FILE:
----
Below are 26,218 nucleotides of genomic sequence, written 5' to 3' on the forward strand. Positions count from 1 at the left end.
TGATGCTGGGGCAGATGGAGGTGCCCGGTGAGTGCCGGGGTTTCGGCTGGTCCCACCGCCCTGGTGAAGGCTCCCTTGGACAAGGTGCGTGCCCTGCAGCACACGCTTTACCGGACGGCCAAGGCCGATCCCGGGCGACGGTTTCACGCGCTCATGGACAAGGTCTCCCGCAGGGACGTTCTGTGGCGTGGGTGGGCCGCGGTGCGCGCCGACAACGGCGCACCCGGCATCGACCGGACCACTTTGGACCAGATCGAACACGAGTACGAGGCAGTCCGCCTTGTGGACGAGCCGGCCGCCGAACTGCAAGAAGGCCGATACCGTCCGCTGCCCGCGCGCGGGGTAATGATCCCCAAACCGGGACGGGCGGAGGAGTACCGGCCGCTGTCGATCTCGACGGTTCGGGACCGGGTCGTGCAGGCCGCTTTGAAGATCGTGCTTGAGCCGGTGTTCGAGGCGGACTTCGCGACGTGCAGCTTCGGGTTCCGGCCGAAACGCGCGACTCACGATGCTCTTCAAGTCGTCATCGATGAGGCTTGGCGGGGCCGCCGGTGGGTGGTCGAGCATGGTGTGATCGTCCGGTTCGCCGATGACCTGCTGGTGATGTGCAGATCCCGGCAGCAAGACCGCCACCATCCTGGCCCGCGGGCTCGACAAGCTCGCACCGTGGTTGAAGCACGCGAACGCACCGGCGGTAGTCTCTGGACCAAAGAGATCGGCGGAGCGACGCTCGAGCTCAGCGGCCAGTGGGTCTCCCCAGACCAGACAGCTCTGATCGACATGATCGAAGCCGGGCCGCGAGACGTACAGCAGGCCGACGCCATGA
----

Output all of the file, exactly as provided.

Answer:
Below are 26,218 nucleotides of genomic sequence, written 5' to 3' on the forward strand. Positions count from 1 at the left end.
TGATGCTGGGGCAGATGGAGGTGCCCGGTGAGTGCCGGGGTTTCGGCTGGTCCCACCGCCCTGGTGAAGGCTCCCTTGGACAAGGTGCGTGCCCTGCAGCACACGCTTTACCGGACGGCCAAGGCCGATCCCGGGCGACGGTTTCACGCGCTCATGGACAAGGTCTCCCGCAGGGACGTTCTGTGGCGTGGGTGGGCCGCGGTGCGCGCCGACAACGGCGCACCCGGCATCGACCGGACCACTTTGGACCAGATCGAACACGAGTACGAGGCAGTCCGCCTTGTGGACGAGCCGGCCGCCGAACTGCAAGAAGGCCGATACCGTCCGCTGCCCGCGCGCGGGGTAATGATCCCCAAACCGGGACGGGCGGAGGAGTACCGGCCGCTGTCGATCTCGACGGTTCGGGACCGGGTCGTGCAGGCCGCTTTGAAGATCGTGCTTGAGCCGGTGTTCGAGGCGGACTTCGCGACGTGCAGCTTCGGGTTCCGGCCGAAACGCGCGACTCACGATGCTCTTCAAGTCGTCATCGATGAGGCTTGGCGGGGCCGCCGGTGGGTGGTCGAGCATGGTGTGATCGTCCGGTTCGCCGATGACCTGCTGGTGATGTGCAGATCCCGGCAGCAAGACCGCCACCATCCTGGCCCGCGGGCTCGACAAGCTCGCACCGTGGTTGAAGCACGCGAACGCACCGGCGGTAGTCTCTGGACCAAAGAGATCGGCGGAGCGACGCTCGAGCTCAGCGGCCAGTGGGTCTCCCCAGACCAGACAGCTCTGATCGACATGATCGAAGCCGGGCCGCGAGACGTACAGCAGGCCGACGCCATGA